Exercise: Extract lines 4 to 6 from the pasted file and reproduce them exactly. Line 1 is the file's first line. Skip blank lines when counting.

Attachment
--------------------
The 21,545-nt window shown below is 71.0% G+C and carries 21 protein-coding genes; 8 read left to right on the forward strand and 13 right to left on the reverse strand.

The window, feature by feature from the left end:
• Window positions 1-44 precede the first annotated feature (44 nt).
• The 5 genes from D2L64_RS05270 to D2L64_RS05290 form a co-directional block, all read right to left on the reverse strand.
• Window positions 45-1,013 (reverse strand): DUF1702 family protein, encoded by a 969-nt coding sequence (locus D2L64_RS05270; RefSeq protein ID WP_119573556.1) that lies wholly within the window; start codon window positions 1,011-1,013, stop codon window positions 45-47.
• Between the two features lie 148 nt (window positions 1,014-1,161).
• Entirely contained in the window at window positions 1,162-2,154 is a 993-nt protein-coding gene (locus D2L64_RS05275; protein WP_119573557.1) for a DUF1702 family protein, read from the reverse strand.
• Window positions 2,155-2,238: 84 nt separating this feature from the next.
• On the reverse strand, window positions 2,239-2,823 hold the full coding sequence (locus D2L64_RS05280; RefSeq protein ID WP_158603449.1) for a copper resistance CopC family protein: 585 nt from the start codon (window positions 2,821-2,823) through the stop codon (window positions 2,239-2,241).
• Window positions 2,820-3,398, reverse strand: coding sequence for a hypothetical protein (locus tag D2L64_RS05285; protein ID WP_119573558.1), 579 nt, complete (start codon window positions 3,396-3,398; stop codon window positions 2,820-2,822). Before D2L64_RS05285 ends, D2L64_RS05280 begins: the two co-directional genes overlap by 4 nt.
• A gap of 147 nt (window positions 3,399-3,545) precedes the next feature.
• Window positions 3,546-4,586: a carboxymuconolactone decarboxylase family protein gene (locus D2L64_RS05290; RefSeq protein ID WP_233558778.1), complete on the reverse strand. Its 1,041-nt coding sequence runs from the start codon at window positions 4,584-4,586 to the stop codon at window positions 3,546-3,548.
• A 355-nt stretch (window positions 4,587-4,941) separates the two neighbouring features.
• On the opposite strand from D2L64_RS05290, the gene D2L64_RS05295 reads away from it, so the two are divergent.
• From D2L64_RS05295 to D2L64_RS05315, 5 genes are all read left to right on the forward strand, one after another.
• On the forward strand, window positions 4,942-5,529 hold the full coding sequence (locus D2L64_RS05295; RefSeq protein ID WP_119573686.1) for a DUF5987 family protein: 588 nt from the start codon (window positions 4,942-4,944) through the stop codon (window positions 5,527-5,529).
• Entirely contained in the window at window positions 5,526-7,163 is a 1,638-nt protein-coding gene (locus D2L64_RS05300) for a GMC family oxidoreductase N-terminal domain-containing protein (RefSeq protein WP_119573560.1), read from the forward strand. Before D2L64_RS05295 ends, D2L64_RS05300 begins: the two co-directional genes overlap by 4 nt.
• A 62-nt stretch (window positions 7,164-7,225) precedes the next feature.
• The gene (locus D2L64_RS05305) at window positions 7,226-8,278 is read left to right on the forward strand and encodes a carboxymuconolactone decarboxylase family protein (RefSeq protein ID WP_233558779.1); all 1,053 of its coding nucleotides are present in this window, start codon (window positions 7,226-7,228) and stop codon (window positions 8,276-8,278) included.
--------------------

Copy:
• The 5 genes from D2L64_RS05270 to D2L64_RS05290 form a co-directional block, all read right to left on the reverse strand.
• Window positions 45-1,013 (reverse strand): DUF1702 family protein, encoded by a 969-nt coding sequence (locus D2L64_RS05270; RefSeq protein ID WP_119573556.1) that lies wholly within the window; start codon window positions 1,011-1,013, stop codon window positions 45-47.
• Between the two features lie 148 nt (window positions 1,014-1,161).